Pressure flushing discharge profiles indicate that by pushing the waste out early in the flush, more water flows after the waste, resulting in better drainline characteristics.
AestheticsDesign is a very personal thing, and no two architects will necessarily look upon a project with the same ideas. On certain projects, however, having a tank-type toilet with the performance capability of a commercial flushometer valve is very desirable as long as vandalism is not a concern.
Nursing homes, for example, have used tank-type toilets to modify their institutional appearance for years. Virtually every manufacturer of toilets carries a line of pressure-assist models for the very purpose of achieving a modern, more "homey" appearance in the bathroom.
Building owners appreciate pressure assist because the non-sweating toilet tank and the bowl's larger water surface area reduce the need for excessive cleaning. The larger water surface area can help prevent stains and ensure the bowl stays cleaner longer.
Installation and Maintenance SavingsFixture Unit Values are important to consider during the evaluation of a project because, simply, the lower the fixture unit values, the lower the construction and installation costs. Most model codes have listings for flushometer tank water closets. Flushometer tanks are listed as half the value of flushometer valves. This is significant in that flushometer tanks can lower the fixture unit values of a project, bringing in lower project costs, because a smaller water piping and meter size can be incorporated.
Where tank-type toilets are being considered, flushometer tank systems will provide the benefits of both technologies into one system. Flushometer tanks will NOT replace flushometer valves; rather, flushometer tanks offer an alternative when an application calls for such choices.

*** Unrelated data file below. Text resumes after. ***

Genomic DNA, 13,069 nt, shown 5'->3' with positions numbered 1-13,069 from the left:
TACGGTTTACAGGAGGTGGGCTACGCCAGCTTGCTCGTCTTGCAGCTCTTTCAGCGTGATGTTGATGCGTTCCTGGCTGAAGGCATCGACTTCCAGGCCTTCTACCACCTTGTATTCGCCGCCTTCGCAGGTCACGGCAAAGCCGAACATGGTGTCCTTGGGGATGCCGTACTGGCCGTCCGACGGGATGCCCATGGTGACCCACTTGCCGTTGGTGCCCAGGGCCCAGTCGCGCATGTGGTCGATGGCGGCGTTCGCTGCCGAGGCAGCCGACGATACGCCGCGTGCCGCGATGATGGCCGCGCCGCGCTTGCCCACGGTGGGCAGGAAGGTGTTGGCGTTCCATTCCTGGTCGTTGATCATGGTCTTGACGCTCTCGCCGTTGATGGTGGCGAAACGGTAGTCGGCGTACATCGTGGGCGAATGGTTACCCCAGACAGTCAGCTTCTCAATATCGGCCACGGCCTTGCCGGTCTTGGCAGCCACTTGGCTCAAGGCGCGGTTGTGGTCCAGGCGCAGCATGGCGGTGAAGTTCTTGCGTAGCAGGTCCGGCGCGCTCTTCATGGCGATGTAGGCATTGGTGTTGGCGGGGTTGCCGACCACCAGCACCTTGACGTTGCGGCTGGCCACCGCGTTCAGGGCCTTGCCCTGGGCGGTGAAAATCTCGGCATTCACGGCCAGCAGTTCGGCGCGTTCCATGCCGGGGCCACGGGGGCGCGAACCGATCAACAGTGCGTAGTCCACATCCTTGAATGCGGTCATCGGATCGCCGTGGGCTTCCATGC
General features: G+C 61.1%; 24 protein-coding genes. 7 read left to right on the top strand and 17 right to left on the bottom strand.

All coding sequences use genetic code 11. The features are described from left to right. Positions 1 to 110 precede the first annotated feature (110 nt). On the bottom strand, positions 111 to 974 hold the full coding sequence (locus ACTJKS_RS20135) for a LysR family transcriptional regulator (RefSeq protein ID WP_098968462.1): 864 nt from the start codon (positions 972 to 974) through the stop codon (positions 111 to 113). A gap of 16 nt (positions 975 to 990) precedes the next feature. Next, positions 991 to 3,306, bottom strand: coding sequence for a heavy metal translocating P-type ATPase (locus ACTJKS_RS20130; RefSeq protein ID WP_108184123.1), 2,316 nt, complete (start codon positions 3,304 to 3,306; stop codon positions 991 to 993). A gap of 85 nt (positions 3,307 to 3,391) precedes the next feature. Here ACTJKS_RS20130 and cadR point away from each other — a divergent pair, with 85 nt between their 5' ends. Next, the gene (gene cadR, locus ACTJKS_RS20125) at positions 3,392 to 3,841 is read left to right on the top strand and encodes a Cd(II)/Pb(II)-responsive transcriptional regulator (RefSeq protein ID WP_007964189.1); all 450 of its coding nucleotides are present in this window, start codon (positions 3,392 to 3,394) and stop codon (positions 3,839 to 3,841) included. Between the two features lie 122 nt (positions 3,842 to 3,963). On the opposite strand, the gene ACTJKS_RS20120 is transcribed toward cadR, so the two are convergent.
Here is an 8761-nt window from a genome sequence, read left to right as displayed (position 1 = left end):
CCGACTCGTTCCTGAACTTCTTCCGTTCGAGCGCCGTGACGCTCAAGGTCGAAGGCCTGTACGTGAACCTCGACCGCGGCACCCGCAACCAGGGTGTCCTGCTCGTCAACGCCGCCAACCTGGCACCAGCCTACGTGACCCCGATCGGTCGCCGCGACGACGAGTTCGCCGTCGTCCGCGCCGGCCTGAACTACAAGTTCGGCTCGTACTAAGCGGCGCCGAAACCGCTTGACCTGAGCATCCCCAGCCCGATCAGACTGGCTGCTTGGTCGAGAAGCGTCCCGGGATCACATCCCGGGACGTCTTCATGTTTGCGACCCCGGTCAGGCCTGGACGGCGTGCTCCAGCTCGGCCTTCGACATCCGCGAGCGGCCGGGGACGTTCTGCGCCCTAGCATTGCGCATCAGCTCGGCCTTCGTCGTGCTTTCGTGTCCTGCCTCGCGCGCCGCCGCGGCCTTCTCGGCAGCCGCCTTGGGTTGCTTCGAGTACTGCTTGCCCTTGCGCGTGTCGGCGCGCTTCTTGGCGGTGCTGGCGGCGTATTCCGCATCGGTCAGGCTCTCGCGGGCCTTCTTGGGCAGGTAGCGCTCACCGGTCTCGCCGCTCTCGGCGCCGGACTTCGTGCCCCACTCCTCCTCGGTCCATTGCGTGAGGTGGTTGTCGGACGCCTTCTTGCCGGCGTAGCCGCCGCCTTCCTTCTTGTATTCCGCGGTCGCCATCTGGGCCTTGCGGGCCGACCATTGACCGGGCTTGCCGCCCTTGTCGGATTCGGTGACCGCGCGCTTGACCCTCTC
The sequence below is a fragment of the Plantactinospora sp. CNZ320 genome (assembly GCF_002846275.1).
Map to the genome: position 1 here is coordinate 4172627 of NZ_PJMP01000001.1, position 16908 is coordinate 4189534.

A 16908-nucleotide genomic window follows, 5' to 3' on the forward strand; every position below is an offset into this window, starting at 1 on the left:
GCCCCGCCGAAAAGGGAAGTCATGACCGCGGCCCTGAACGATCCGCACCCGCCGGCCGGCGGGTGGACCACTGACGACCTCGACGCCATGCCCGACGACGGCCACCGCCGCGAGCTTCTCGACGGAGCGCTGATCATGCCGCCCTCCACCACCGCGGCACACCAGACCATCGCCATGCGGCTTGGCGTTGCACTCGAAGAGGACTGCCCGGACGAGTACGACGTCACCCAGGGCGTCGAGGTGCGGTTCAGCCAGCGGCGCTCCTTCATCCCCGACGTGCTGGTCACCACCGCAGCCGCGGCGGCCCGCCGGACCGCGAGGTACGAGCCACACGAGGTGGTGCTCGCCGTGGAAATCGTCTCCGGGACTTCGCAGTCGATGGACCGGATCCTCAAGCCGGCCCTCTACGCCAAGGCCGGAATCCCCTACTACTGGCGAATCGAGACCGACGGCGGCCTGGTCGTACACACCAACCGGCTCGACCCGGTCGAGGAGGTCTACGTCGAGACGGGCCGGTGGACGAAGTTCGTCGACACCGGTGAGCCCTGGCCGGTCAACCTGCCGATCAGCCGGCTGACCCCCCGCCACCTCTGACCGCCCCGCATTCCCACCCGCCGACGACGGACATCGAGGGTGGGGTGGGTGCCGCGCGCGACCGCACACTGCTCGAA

Pressure-assist operating systems also incorporate a simplified design, with fewer moving parts, to reduce maintenance. In addition, all flushometer tank systems offer a five-year warranty.
Water ConservationIt is also important to note that the low-consumption toilet effort is all about saving water without losing performance, and pressure-assist technology is one way to achieve that goal. Although the benefits of pressure assist fit commercial applications, they work equally well in residential applications.
Perhaps the most important of these benefits in both commercial and residential applications is the true water savings offered through the elimination of double flushing. It has been documented, for example, that pressure assist saves up to 17% more water compared to other flushing systems.
In another example, a recent study by the City of Phoenix Water Services Department, which was based on monitoring of household water use and on customer response to a survey, found that every pressurized toilet rated in the survey was given a rating of 5, the highest rating. In addition, many other third-party endorsements, such as the NAHB evaluation of pressure-assist models, rate pressure assist as most effective for homes. Some states actually mandate the use of pressure flush for all commercial applications.
Here are more examples of where pressure-assist toilets can be used:
- Retail Stores
- Light Commercial Projects (office buildings with limited public access)
- Hotels and Motels
- Extended living (including retirement homes)
- Public Housing Projects
- Religious Facilities
Whether the project is commercial or residential, plumbing engineers who understand pressure-assist technology and can clearly explain its advantages will not only ease the restroom design process, but also satisfy clients by providing a range of long-term benefits. For major renovations and additions, the lower fixture unit values and lower static operating pressure of this technology make pressure assist an attractive option for engineers.